Most parts of Virginia have names that conjure up images of mountains or ocean: "Shenandoah," "Blue Ridge" and "Eastern Shore."

But not Fauquier, Rappahannock, Madison, Culpeper and Orange counties, which lie an hour or so southwest of Washington.

They're part of "Planning District 9."

Fed up with their overlooked status, and hoping to share the spoils of Virginia's second-largest industry, tourism, the counties are developing their own snappy marketing name and image.

Goodbye, Planning District 9; hello, "Foothills of the Blue Ridge."

Even without special marketing efforts, this five-county region of small cities, horse farms and country inns netted $34 million in tourist revenue in 1985, the latest year for which statistics are available, according to the Virginia Division of Tourism.

That's far short of the $204.6 million brought in by the City of Alexandria that year, but near the $37.4 million gained by Fairfax County, state tourism officials said.

"If that amount was brought in with no promotion, think of what promotion could do," gushed Nancy Thomasson, a town council member from Rappahannock County.

Also, there's the possibility of cashing in on Northern Virginia's explosive growth by luring away some weekender and convention business from places such as Tysons Corner.

"Rather than have corporate executives sit in a smoke-filled room 20 stories off the ground in D.C. and Fairfax, they could make this a retreat -- that's the kind of thing we could accommodate," said Bill Strider, executive director of the Shenandoah Planning District Commission.

The counties also hope they will benefit from what tourism officials say is the new trend of two-career families taking long weekend trips, rather than one- and two-week vacations.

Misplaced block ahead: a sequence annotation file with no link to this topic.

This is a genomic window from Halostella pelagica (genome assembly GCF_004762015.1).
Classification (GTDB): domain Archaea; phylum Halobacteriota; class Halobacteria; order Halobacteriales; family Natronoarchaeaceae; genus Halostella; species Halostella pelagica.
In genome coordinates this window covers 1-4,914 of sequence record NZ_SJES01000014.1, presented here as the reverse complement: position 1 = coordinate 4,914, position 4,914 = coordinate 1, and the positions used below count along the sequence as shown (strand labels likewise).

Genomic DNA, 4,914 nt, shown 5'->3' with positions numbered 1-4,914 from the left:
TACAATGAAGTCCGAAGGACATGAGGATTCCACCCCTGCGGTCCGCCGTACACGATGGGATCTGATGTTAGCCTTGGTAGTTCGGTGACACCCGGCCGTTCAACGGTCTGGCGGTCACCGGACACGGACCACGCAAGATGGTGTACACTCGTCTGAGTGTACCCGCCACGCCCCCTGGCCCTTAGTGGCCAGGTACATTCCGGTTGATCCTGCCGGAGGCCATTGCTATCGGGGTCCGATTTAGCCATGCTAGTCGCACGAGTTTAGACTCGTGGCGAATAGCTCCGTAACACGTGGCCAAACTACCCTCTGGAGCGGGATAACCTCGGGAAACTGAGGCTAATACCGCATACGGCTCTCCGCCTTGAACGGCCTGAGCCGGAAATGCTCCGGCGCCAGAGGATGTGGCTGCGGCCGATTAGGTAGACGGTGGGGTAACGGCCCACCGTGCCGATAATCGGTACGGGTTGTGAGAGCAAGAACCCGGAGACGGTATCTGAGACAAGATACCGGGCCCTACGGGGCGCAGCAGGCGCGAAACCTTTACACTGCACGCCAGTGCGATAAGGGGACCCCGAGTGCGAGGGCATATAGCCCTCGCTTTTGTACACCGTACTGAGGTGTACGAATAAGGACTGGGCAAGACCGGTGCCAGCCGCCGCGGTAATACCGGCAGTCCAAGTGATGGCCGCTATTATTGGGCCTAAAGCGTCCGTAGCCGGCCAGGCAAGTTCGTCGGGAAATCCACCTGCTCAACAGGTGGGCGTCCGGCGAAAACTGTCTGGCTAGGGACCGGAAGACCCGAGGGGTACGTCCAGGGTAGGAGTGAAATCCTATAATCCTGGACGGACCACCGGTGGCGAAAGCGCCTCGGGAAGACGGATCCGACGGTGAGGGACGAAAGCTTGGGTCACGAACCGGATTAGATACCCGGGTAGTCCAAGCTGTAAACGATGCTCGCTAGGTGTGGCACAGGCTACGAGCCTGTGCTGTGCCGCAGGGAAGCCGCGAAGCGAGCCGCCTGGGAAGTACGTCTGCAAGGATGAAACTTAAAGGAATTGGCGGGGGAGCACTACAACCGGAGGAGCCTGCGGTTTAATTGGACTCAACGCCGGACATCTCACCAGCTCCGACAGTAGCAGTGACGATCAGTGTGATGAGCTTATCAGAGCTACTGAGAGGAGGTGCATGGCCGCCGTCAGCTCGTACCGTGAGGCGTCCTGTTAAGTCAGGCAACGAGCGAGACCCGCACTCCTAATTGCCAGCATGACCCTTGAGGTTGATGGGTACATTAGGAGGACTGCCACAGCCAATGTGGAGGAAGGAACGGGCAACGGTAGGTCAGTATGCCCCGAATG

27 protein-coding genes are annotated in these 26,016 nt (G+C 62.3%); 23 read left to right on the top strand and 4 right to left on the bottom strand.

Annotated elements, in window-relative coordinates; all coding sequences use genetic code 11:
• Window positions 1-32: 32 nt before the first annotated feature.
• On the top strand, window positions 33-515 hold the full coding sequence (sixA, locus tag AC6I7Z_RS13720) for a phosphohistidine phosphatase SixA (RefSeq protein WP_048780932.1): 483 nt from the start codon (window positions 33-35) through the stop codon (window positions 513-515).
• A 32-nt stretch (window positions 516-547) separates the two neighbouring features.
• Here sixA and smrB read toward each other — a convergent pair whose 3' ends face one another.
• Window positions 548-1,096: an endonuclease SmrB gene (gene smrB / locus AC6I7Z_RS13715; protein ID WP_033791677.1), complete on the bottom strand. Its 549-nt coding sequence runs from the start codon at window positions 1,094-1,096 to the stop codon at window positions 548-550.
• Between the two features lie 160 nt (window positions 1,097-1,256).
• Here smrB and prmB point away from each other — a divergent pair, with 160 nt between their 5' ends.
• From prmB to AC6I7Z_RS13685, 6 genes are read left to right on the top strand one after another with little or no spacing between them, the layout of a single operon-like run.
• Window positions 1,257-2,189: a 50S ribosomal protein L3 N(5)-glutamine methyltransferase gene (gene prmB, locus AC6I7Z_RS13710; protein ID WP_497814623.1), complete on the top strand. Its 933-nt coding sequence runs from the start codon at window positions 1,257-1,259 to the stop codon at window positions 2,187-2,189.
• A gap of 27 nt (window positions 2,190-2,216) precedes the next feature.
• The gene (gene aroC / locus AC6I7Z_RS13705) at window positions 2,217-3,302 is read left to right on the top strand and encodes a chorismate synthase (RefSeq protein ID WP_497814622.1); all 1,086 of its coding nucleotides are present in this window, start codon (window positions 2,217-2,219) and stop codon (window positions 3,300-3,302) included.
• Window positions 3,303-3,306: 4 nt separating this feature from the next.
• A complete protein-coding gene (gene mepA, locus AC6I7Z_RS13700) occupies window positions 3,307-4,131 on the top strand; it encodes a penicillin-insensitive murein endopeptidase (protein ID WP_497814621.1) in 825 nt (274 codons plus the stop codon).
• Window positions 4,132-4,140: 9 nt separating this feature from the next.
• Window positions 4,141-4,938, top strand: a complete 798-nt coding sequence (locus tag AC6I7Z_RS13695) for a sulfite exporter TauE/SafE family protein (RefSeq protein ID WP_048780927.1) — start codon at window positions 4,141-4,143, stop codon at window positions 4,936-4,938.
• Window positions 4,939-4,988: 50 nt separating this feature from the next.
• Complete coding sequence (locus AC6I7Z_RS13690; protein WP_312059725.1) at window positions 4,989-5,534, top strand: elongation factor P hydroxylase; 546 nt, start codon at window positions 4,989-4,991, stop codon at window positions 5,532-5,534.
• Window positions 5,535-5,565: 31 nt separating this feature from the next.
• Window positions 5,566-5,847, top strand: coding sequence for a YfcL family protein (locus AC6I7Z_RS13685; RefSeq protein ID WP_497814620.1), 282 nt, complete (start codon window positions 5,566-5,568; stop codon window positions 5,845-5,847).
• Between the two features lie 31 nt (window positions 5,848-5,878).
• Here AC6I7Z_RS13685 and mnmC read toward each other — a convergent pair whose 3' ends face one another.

"What we've tried to do is to let people know that we really are a destination, that our suburban friends in Washington, Baltimore and Richmond can have a really-get-away-from-it-all experience with maybe only an hour or an hour-and-a-half drive," said Dory Twitchell, assistant director at Montpelier in Orange County.

Some, such as Madison County Supervisor Polly Powell, also hope that a successful tourist business will forestall the need to increase tax revenue by inviting the heavy commercial development that she believes has ravaged parts of nearby Northern Virginia.

"I think our idea is to bring money into the counties without that kind of growth," Thomasson agreed.

Private grass-roots efforts to promote tourism in this north-central Virginia region began about 1 1/2 years ago.

The first order of business was to form a tourism association composed of citizen representatives from the participating counties, and to develop an identity.

These counties weren't really part of Northern Virginia, nor were they in the mountains. They weren't overwhelmed with development, like Fairfax County, nor were they as remote as, say, Bath County, Va., which has no traffic lights.

They had horse farms and wineries, country inns and historic sites. Tourists mostly zipped through them on the way to Charlottesville and Fredericksburg, Harrisonburg and Skyline Drive.